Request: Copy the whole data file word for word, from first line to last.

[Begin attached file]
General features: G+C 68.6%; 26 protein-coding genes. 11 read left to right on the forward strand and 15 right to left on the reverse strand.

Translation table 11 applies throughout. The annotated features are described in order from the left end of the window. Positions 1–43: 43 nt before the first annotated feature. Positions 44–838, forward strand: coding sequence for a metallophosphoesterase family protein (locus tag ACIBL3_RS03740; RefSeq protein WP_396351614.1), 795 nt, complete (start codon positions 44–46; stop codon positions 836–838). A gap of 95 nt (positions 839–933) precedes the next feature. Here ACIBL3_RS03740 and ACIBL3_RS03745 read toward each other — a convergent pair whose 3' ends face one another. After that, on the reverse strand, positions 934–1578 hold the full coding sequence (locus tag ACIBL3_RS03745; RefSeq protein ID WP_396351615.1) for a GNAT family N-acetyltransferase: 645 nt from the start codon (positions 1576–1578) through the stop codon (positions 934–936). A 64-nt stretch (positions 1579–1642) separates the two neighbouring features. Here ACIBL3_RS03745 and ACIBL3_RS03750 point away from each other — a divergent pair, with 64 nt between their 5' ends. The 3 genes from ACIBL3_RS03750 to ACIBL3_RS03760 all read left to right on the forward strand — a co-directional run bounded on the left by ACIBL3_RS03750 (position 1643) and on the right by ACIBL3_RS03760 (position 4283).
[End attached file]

General features: G+C 68.6%; 26 protein-coding genes. 11 read left to right on the forward strand and 15 right to left on the reverse strand.

Translation table 11 applies throughout. The annotated features are described in order from the left end of the window. Positions 1–43: 43 nt before the first annotated feature. Positions 44–838, forward strand: coding sequence for a metallophosphoesterase family protein (locus tag ACIBL3_RS03740; RefSeq protein WP_396351614.1), 795 nt, complete (start codon positions 44–46; stop codon positions 836–838). A gap of 95 nt (positions 839–933) precedes the next feature. Here ACIBL3_RS03740 and ACIBL3_RS03745 read toward each other — a convergent pair whose 3' ends face one another. After that, on the reverse strand, positions 934–1578 hold the full coding sequence (locus tag ACIBL3_RS03745; RefSeq protein ID WP_396351615.1) for a GNAT family N-acetyltransferase: 645 nt from the start codon (positions 1576–1578) through the stop codon (positions 934–936). A 64-nt stretch (positions 1579–1642) separates the two neighbouring features. Here ACIBL3_RS03745 and ACIBL3_RS03750 point away from each other — a divergent pair, with 64 nt between their 5' ends. The 3 genes from ACIBL3_RS03750 to ACIBL3_RS03760 all read left to right on the forward strand — a co-directional run bounded on the left by ACIBL3_RS03750 (position 1643) and on the right by ACIBL3_RS03760 (position 4283).